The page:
Archive

Monthly Archives: May 2012

Centre: Simone Steel (Pin-Up Project Space) and Right: Patricia Lee (Palamont: art in manufacturing) beside the exhibition crates. Photography Norman Johnson.

Usually it takes me about 1/3 of the original installation time to actually demount an exhibition. With the generous assistance of Simone Steel and Patricia Lee we completed the demount in just over 5 Hours!

I think that has to be a record given it took 3 Days to set up the TRACE exhibition at Pin-Up Project Space, Melbourne.

Big Thank You to Simone and Patricia. Go Girl Power!

Guests start to arrive for the launch of the Why We Create series within TRACE at Pin-Up Project Space, Melbourne. Photography James Braund.

Invited guests from a diverse range of fields including Art, Design, IT, Engineering, Law, Media and Education joined the How We Create team for the Lunchtime Launch of the Why We Create Series.

The Why We Create initiative (founded by How We Create and I) seeks to spark a wider conversation about the process and value of design-led thinking in Australia. Interviews, discussions and public forums are occurring parallel to events that will take place across Australia over the next 12 months. The Launch of this series was held within TRACE at Pin-Up Project Space in Melbourne, on 16 May 2012, and marked the close of the exhibition.

Yes that’s me passionately speaking at the event. Photography James Braund.

Norman Johnson from How We Create and Palamont: art in manufacturing launched the series. I gave an intimate presentation into why I create, and the importance of creatives engaging with the wider business community.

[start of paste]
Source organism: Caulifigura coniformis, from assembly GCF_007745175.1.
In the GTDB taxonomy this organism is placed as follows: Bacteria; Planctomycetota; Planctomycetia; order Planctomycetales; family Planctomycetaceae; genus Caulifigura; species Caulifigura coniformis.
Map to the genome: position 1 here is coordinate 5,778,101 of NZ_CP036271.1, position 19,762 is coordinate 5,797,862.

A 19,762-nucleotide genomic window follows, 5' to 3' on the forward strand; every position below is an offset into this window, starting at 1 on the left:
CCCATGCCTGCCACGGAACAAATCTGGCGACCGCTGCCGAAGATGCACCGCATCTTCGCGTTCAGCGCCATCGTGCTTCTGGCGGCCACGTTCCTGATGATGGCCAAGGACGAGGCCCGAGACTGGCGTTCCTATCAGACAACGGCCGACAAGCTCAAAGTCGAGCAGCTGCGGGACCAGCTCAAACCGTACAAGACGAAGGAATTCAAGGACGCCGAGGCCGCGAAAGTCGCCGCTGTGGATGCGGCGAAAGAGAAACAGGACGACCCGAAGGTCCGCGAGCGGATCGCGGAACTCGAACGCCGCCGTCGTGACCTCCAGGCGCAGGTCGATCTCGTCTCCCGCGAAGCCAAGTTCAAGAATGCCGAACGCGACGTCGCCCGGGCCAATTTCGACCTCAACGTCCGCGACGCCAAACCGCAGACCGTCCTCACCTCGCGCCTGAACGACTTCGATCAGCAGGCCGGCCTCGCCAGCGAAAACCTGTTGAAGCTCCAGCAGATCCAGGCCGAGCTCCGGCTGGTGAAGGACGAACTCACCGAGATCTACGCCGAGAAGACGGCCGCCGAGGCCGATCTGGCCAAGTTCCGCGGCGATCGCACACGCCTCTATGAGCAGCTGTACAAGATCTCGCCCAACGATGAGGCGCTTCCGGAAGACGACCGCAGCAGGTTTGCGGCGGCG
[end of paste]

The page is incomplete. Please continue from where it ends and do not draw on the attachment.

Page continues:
Nicholas Rogers (Parameter Space) and Alexi Freeman (Alexi Freeman). Photography James Braund.

Fleur Watson in conversation (Pin-Up Project Space). Photography James Braund.

Gini Lee (Melbourne University) through Scale Screen. Photography James Braund.

Matt Ward with Martyn Hook (background). Photography James Braund.

Joanna Bosse, Gini Lee (Back) and Christina Waterson. Photography James Braund.

Simone LeAmon in focus. Photography James Braund.

Patricia Lee (Back)( Palamont), Alexi Freeman (Alexi Freeman), Norman Johnson (Back) (Palamont and How We Create) and Nicholas Rogers (Parameter Space). Photography James Braund.

Guests enjoyed good conversation and a beautiful selection of light tastes created by our special local friends Cibi (head, hands, heart) accompanied by refreshing organic apple juice and Pimms cocktails all served by the fabulous Boys and Girls team.

Special Thanks to Melbourne based photographer James Braund who documented the event exquisitely and of course to the team at How We Create.

South Johnstone Mill, South of Cairns, Queensland.

I grew up in Bundaberg sugar cane country. Bundaberg is defined by its rich red volcanic soil and endless sugar cane fields. Millaquin and Bingera Mill process sugar cane within the Bundaberg district. I have many vivid memories of cane burning, sheds filled with piles of raw sugar, giant rum vats and rich sweet smells experienced during countless school excursions to these mills. It left a lasting imprint in my memory.

While travelling from Cairns to Mission Beach I had the chance to revisit two of my favourite North Queensland Mills: South Johnstone and Babinda Mill.

 The scale of industry and the honesty of the construction.

Process dynamism uncontrived composition.